Saturday, July 31, 2004

Renaissance, pt. 2 (The Mark)

Once, they called me a princess and stuffed me into a tree trunk. Another time, they blindfolded me on-stage, and promised to reveal my life's True Love. (It turned out to be my friend Tim, who gallantly fought the urge to squirm as they forced his hand into mine.)

It's not that I'm wary of Renaissance Faires or their promise of "audience participation." When plucked from the comfortable anonymity of the crowd, the only way to preserve one's cool is to surrender it. You have a choice: laugh at yourself or disappoint the audience. Whether asked to sing, wave a torch, or fake-tumble off a building, I've learned to ignore inhibitions and embrace whatever bizarre situation into which I've been tossed. But I can't help but wonder why I'm tossed there so often.

I've now been to a Ren Faire three times in my entire life. Three. I don't wear the Renaissance garb. (Don't have nearly enough breast flesh for it, although friends assure me that the corsets can work miracles.) I don't buy garlands or amulets or any other attention-getting accessory. And yet Ren Faire performers in search of "volunteers" have been drawn to me like mosquitoes to blood.

Still, it had been almost a decade since my last Ren Faire, so I was hopeful that the curse was lifted. I sat feeling comfortably middle-aged in the company of my comfortably middle-aged friends. Never mind that those friends were in adolescent swoon over the charms of a certain Renaissance performer, whose show they had already seen three times this season. They also had once spotted him in the unglamorous confines of the Rust Belt Mall, but not had the courage to approach him. ("He must get so tired of that.") His real name, they told me with some reverence, was Karl.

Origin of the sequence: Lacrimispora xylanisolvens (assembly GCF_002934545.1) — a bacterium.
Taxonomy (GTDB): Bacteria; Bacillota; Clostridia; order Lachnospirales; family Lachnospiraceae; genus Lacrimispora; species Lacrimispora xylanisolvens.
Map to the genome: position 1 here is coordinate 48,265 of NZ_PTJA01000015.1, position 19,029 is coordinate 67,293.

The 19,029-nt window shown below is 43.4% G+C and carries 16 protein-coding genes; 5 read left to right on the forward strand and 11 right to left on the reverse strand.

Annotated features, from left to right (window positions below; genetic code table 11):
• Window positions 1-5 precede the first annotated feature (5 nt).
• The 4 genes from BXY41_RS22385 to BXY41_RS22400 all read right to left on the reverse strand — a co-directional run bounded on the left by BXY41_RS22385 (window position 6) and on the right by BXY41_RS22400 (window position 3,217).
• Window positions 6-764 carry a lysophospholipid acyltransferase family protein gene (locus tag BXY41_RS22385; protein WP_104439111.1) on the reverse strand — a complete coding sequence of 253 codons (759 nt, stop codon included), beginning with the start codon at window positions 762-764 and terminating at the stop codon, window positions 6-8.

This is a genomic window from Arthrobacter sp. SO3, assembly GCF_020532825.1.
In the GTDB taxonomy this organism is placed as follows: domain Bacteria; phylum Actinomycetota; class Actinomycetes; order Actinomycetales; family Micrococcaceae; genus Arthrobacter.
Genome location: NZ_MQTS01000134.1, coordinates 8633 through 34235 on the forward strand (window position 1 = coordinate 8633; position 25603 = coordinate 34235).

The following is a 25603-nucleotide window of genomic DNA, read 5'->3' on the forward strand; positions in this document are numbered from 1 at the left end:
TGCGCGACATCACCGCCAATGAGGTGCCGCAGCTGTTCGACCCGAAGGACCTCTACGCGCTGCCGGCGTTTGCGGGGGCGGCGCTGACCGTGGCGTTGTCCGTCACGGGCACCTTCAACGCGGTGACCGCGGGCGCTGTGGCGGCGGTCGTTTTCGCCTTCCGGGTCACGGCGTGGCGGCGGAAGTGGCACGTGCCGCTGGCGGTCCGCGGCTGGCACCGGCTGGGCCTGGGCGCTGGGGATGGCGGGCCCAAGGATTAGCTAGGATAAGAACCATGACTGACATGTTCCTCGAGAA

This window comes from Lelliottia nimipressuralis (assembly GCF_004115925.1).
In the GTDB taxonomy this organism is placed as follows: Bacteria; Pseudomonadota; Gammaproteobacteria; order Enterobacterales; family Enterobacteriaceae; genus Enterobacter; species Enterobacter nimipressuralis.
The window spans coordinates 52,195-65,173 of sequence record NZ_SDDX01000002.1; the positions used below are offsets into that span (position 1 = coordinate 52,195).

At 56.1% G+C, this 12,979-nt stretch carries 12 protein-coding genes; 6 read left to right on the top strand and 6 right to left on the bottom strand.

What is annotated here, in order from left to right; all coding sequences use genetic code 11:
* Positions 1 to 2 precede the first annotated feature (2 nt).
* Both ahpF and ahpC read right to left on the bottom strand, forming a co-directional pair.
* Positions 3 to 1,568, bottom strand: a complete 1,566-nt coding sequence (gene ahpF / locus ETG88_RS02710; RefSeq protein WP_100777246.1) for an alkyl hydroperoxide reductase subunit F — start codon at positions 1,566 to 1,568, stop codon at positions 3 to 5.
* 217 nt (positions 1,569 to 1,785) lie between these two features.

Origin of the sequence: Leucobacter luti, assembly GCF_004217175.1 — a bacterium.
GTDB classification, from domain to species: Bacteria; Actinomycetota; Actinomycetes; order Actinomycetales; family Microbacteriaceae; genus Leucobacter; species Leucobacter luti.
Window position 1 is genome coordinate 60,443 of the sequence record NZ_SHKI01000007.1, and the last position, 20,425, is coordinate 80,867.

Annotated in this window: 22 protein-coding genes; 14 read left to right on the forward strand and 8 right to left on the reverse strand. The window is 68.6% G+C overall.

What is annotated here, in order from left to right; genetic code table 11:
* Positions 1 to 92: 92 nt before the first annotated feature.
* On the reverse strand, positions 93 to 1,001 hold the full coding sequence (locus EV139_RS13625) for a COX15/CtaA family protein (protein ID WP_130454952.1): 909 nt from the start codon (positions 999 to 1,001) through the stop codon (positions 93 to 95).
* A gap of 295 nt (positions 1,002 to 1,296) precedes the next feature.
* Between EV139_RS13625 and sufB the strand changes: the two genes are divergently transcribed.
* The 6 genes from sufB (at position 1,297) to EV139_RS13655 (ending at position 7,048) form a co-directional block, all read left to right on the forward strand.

Having heard so much about Karl's beauty, I was a little startled to find that Karl was a late-forty-ish man with long hair to his waist. (Ick. But my friends pronounced him sexy, despite the increasing grays.) I was even more startled when, halfway through his act, Karl leapt over the first few rows, pecked my hand, and then dipped me into a kiss.

Okay. A very surprising, very sweet, and very nice kiss.

My friends (one of them my former student) declared me lucky. They told me they hoped I was flattered. I lied that I couldn’t be (for I kind of was), because Karl gave multiple daily performances and would surely be kissing other women at 3 and 5 o’clock that day. Having seen the show thrice before (see how I pick up the Ren lingo?), Antonia swore that Karl always stopped with the hand-kiss. The lip-kiss and dip were new, she insisted.

Maybe. Maybe not. But I’ll confess that I thought about it for the rest of that day. My streak as a Renaissance Faire "volunteer" remains unbroken, although my role was mostly passive for this one. I felt stupid about it, but I replayed in my head the strange experience of being suddenly so close to the salt-and-pepper whiskers of a stranger, albeit one with lovely blue eyes. It was a false intimacy, of course, but it felt nice. And for the very first time since I’ve been married, I felt a tiny pang of loss in the vow of monogamy. And a tiny pang of thrill for having, just fleetingly, circumvented that vow without any real transgression.

God bless you, Ren Faire curse.


At 4:20 PM, Blogger Benedict said...



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